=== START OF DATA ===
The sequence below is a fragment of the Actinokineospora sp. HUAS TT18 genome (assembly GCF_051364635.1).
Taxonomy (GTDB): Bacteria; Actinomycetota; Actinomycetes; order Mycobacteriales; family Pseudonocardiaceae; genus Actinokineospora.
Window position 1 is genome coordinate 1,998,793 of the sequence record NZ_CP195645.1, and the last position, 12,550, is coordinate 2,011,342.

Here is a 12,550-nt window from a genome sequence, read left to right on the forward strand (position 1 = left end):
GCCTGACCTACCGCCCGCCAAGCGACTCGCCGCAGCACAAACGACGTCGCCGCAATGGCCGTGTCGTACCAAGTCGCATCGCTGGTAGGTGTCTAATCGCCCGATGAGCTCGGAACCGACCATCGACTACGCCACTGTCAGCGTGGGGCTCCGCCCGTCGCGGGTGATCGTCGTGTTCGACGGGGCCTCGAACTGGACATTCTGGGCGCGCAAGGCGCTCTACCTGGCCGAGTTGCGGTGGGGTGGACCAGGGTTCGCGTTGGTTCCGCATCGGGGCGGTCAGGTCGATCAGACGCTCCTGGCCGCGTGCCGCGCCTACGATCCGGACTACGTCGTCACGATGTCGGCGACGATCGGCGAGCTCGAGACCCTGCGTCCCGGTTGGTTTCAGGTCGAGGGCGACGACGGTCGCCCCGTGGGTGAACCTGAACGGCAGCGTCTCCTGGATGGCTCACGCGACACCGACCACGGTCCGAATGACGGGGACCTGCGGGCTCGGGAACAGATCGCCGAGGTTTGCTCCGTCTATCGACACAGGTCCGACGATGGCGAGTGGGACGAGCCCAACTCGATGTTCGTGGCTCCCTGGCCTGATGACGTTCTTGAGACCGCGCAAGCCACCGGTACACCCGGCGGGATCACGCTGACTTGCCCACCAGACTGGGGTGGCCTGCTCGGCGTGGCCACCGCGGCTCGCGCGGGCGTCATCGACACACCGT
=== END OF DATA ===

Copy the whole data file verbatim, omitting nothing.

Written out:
The sequence below is a fragment of the Actinokineospora sp. HUAS TT18 genome (assembly GCF_051364635.1).
Taxonomy (GTDB): Bacteria; Actinomycetota; Actinomycetes; order Mycobacteriales; family Pseudonocardiaceae; genus Actinokineospora.
Window position 1 is genome coordinate 1,998,793 of the sequence record NZ_CP195645.1, and the last position, 12,550, is coordinate 2,011,342.

Here is a 12,550-nt window from a genome sequence, read left to right on the forward strand (position 1 = left end):
GCCTGACCTACCGCCCGCCAAGCGACTCGCCGCAGCACAAACGACGTCGCCGCAATGGCCGTGTCGTACCAAGTCGCATCGCTGGTAGGTGTCTAATCGCCCGATGAGCTCGGAACCGACCATCGACTACGCCACTGTCAGCGTGGGGCTCCGCCCGTCGCGGGTGATCGTCGTGTTCGACGGGGCCTCGAACTGGACATTCTGGGCGCGCAAGGCGCTCTACCTGGCCGAGTTGCGGTGGGGTGGACCAGGGTTCGCGTTGGTTCCGCATCGGGGCGGTCAGGTCGATCAGACGCTCCTGGCCGCGTGCCGCGCCTACGATCCGGACTACGTCGTCACGATGTCGGCGACGATCGGCGAGCTCGAGACCCTGCGTCCCGGTTGGTTTCAGGTCGAGGGCGACGACGGTCGCCCCGTGGGTGAACCTGAACGGCAGCGTCTCCTGGATGGCTCACGCGACACCGACCACGGTCCGAATGACGGGGACCTGCGGGCTCGGGAACAGATCGCCGAGGTTTGCTCCGTCTATCGACACAGGTCCGACGATGGCGAGTGGGACGAGCCCAACTCGATGTTCGTGGCTCCCTGGCCTGATGACGTTCTTGAGACCGCGCAAGCCACCGGTACACCCGGCGGGATCACGCTGACTTGCCCACCAGACTGGGGTGGCCTGCTCGGCGTGGCCACCGCGGCTCGCGCGGGCGTCATCGACACACCGT